Was anyone else delighted by the opening episode of the Beeb’s latest monster bash, In the Flesh? Feeling somewhat bereft following the ending of Being Human, it was a relief to have the void filled. I’d watched the show grow over the past five seasons, witnessed the complete annihilation of its original cast, and seen it rise up and walk away utterly unscathed. Tom and Hal, in particular, are beautifully written and beautifully performed and, really, they should be given an afterlife. I’ve got all sorts of good ideas brewing if anyone at BBC3 wants to give me a shout. Although series 5 got off to a shonky start, I was gripped by the final two episodes. And gutted at the end. Gutted that it was over. And, to be honest, kind of gutted at its manner of being over. Not that I think it was poorly done or anything, it’s just that really, honestly, who wants to be human? Other than Tom, Hal and Alex of course. The narrative tackles the discordant desires of characters and audience head on. The characters win. Which got me thinking about how Being Human shifted this genre slightly, nudged its perspective just a little, and how In the Flesh seems to have taken up this baton.
Previously, the monster was all about the big bad. Sometimes the big bad was the other, sometimes nearer to home, and yes, occasionally, it was even the self, but the self as taken over by the big bad, or constructed by the big bad. If you know what I mean. Sometimes the big bad existed amongst us, tricked us into thinking it was normal, for its nefarious plans. Sometimes the big bad had human qualities, was searching for love, redemption, peace. But these shows are radical in their quest for Normality. Ordinariness. Quiet Humanity. In these shows the big bad is kind of small and all right really, most of the time. Inner demons tend to be unleashed by the inhumanity of the world at large. Humans are as likely to be monstrous as the monsters; the monsters’ humanity exceeding that of the humans. Angel once had a storyline centered around a prophecy to return a vampire to a human state. But for these newer shows, this misses the point. Being human is a state of mind not of physicality. And being human is all about being ordinary. Ordinary jobs. Ordinary homes. Ordinary friendships. Ordinary decency. And, more importantly, being allowed to be ordinary.
And there’s something delightfully British in the construction of this ordinariness. Being Human was initially set in Bristol, on an ordinary street, which was ordinary enough, but the relocation to Honolulu Heights and Barry was inspired. And the symmetry of Hal’s backstory, holed up in Southend for fifty-five years, added to the humour. There’s an American version, I haven’t seen it but I’ve heard it’s quite good, which is set in Boston. Whatever they’ve done with the US version though, I can’t imagine it much resembling the British one beyond its having a vampire, a werewolf and a ghost. Boston is not Barry. The subtlety is lost. And with it the humour.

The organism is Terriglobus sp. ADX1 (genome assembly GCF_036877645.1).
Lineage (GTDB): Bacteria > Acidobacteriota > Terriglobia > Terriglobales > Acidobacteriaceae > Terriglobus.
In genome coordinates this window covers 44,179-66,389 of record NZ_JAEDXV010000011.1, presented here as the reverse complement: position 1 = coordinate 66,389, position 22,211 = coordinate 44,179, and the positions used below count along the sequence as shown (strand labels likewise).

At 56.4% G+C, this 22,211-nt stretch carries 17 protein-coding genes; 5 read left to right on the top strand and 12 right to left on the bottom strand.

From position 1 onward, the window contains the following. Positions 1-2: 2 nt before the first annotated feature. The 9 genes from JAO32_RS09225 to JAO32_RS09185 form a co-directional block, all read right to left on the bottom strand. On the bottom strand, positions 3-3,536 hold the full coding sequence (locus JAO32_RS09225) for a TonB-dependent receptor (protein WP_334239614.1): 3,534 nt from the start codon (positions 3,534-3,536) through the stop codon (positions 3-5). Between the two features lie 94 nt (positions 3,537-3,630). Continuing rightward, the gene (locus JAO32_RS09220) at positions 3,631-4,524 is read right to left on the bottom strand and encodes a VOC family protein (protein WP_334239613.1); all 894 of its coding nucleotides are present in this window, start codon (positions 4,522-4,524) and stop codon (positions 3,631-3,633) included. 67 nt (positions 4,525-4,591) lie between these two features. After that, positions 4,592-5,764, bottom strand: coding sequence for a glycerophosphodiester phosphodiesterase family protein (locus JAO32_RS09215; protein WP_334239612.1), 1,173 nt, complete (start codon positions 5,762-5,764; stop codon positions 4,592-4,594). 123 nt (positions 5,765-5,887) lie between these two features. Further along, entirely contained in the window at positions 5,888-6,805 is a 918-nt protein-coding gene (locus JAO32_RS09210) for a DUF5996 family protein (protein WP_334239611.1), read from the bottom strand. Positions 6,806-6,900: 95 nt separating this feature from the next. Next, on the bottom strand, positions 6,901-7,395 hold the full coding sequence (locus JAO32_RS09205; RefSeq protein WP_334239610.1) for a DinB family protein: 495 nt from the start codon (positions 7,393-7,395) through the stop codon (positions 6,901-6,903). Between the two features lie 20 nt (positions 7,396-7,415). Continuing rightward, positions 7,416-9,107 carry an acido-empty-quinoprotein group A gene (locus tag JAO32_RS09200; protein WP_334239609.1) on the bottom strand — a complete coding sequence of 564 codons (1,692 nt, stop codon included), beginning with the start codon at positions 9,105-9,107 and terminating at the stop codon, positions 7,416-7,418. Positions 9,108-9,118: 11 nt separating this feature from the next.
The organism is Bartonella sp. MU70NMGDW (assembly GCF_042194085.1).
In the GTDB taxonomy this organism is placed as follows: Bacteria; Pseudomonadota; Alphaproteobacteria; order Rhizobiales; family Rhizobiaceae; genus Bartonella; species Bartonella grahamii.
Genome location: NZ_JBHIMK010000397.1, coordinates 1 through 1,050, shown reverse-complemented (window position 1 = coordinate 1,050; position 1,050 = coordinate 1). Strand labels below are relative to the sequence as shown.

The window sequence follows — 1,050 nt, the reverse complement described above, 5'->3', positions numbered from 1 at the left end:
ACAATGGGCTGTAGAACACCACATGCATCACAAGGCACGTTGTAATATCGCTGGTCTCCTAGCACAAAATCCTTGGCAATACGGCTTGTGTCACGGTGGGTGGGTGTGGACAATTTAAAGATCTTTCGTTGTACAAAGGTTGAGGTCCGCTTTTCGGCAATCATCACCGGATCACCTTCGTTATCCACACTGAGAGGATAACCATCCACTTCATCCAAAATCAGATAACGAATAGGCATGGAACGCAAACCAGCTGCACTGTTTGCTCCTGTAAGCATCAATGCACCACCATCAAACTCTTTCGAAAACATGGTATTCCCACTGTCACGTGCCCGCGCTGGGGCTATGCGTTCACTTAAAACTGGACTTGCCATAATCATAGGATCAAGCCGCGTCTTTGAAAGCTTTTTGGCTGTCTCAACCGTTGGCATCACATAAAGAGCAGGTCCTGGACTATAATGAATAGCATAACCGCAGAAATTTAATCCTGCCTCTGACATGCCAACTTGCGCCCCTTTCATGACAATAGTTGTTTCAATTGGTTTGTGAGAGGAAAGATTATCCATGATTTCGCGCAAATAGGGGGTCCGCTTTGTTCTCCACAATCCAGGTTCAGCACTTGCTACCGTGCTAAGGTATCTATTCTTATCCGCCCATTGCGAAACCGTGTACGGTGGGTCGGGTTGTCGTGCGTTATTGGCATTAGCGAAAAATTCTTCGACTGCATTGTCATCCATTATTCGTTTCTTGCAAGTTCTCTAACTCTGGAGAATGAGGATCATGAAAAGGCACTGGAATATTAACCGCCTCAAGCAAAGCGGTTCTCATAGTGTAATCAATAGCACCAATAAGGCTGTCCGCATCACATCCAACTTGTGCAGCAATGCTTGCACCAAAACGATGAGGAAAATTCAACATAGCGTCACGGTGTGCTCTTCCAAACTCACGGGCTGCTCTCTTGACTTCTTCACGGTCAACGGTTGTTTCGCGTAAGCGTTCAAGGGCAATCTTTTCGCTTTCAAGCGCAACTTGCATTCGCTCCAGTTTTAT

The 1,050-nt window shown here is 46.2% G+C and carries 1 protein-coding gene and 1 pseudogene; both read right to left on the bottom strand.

In the Flesh has taken up the ordinary with aplomb. Roarton, a kind of fictionalised Yorkshire town, is as ordinary as it gets. Right down to the railway station. And the accents. And the family that our hero, Kieren, who exudes innocence and vulnerability, returns to, post suicide, post zombie, in his newly medicated state. These shows refuse us closed narratives of good and evil, right and wrong. Boundaries blur, distinctions fade, our own humanity is put under the microscope. This is TV for the modern age. War and guilt, the demonisation of difference, and the tyranny of moral absolutes are already emerging as themes. I look forward to seeing how this tale pans out.
Update 04.04.2013: unfortunately the tale panned out poorly. The second episode was entirely plot driven and lacked depth, nuance or character development. Despite a strong central performance, and the final episode recovering a little, this was not enough to save what could have been a great show. What a shame.
I was having a drink with a couple of pals the other night. Our train of thought meandered from the policies of the Israeli state to the resignation of Pope Benedict to baptising babies to Methodism to Oranges Are Not the Only Fruit to, yelled out in unified bingo-style abandon, MARMALADE ATKINS! Talk about 6 degrees of separation. Now to those of you who aren’t from the UK, this last one might be a bit niche. In fact to those of you who are from the UK, but aren’t of an age to have been watching kids TV in the early 80s, or whose parents thought ITV was a bad influence – you know who you are – this will also seem a bit niche. Nonetheless, I was struck by the profoundly powerful memory we all shared of this anarchic character from the dark and distant days of three TV channels. (OK you purists, I know she started out in book form but for a whole generation Marmalade Atkins was that girl from TV). And she was our hero.
That got me thinking about other anarchic characters from my youth. Minnie the Minx. I loved her. She was my alter ego. What am I saying, there was no alter, she was my ego. She has a statue in Dundee, you know. I was an avid ‘70s Beano reader, a member of the Dennis the Menace and Gnasher fan club, had one of those badges with the wobbly eyes, but Minnie was where it was at.
In the late ’80’s Darlene, the younger daughter in Roseanne took up the banner for irreverent youth, saving those of us with no interest in Disney Princesses from a fate worse than death. And for those aspiring to more adult themes (alcoholism, sexual violence, bereavement, relationship trouble), hard-talking, gun-toting, gin-swilling Chris Cagney saw us right through the decade.